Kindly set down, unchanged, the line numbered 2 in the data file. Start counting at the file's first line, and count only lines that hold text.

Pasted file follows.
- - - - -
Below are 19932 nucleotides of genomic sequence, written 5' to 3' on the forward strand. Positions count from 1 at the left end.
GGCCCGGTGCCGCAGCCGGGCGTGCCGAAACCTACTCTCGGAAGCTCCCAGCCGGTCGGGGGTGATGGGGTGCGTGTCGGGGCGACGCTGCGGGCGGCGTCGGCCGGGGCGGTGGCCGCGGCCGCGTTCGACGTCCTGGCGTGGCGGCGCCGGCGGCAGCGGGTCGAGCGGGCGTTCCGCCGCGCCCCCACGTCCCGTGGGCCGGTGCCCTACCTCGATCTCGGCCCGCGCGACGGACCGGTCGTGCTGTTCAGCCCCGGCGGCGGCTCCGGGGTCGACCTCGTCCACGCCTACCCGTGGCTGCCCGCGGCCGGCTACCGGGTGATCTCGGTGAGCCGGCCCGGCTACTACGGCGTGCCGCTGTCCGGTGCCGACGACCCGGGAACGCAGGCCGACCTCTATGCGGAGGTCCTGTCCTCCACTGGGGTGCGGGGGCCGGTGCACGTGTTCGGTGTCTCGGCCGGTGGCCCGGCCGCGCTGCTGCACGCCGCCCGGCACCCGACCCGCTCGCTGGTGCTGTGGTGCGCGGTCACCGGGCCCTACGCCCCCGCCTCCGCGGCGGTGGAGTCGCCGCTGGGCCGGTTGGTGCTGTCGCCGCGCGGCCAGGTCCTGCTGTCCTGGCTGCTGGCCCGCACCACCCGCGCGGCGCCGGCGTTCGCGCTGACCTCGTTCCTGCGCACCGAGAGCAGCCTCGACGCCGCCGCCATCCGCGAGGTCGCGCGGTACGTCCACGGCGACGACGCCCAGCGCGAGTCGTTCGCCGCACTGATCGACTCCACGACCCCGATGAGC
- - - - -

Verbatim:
GGCCCGGTGCCGCAGCCGGGCGTGCCGAAACCTACTCTCGGAAGCTCCCAGCCGGTCGGGGGTGATGGGGTGCGTGTCGGGGCGACGCTGCGGGCGGCGTCGGCCGGGGCGGTGGCCGCGGCCGCGTTCGACGTCCTGGCGTGGCGGCGCCGGCGGCAGCGGGTCGAGCGGGCGTTCCGCCGCGCCCCCACGTCCCGTGGGCCGGTGCCCTACCTCGATCTCGGCCCGCGCGACGGACCGGTCGTGCTGTTCAGCCCCGGCGGCGGCTCCGGGGTCGACCTCGTCCACGCCTACCCGTGGCTGCCCGCGGCCGGCTACCGGGTGATCTCGGTGAGCCGGCCCGGCTACTACGGCGTGCCGCTGTCCGGTGCCGACGACCCGGGAACGCAGGCCGACCTCTATGCGGAGGTCCTGTCCTCCACTGGGGTGCGGGGGCCGGTGCACGTGTTCGGTGTCTCGGCCGGTGGCCCGGCCGCGCTGCTGCACGCCGCCCGGCACCCGACCCGCTCGCTGGTGCTGTGGTGCGCGGTCACCGGGCCCTACGCCCCCGCCTCCGCGGCGGTGGAGTCGCCGCTGGGCCGGTTGGTGCTGTCGCCGCGCGGCCAGGTCCTGCTGTCCTGGCTGCTGGCCCGCACCACCCGCGCGGCGCCGGCGTTCGCGCTGACCTCGTTCCTGCGCACCGAGAGCAGCCTCGACGCCGCCGCCATCCGCGAGGTCGCGCGGTACGTCCACGGCGACGACGCCCAGCGCGAGTCGTTCGCCGCACTGATCGACTCCACGACCCCGATGAGC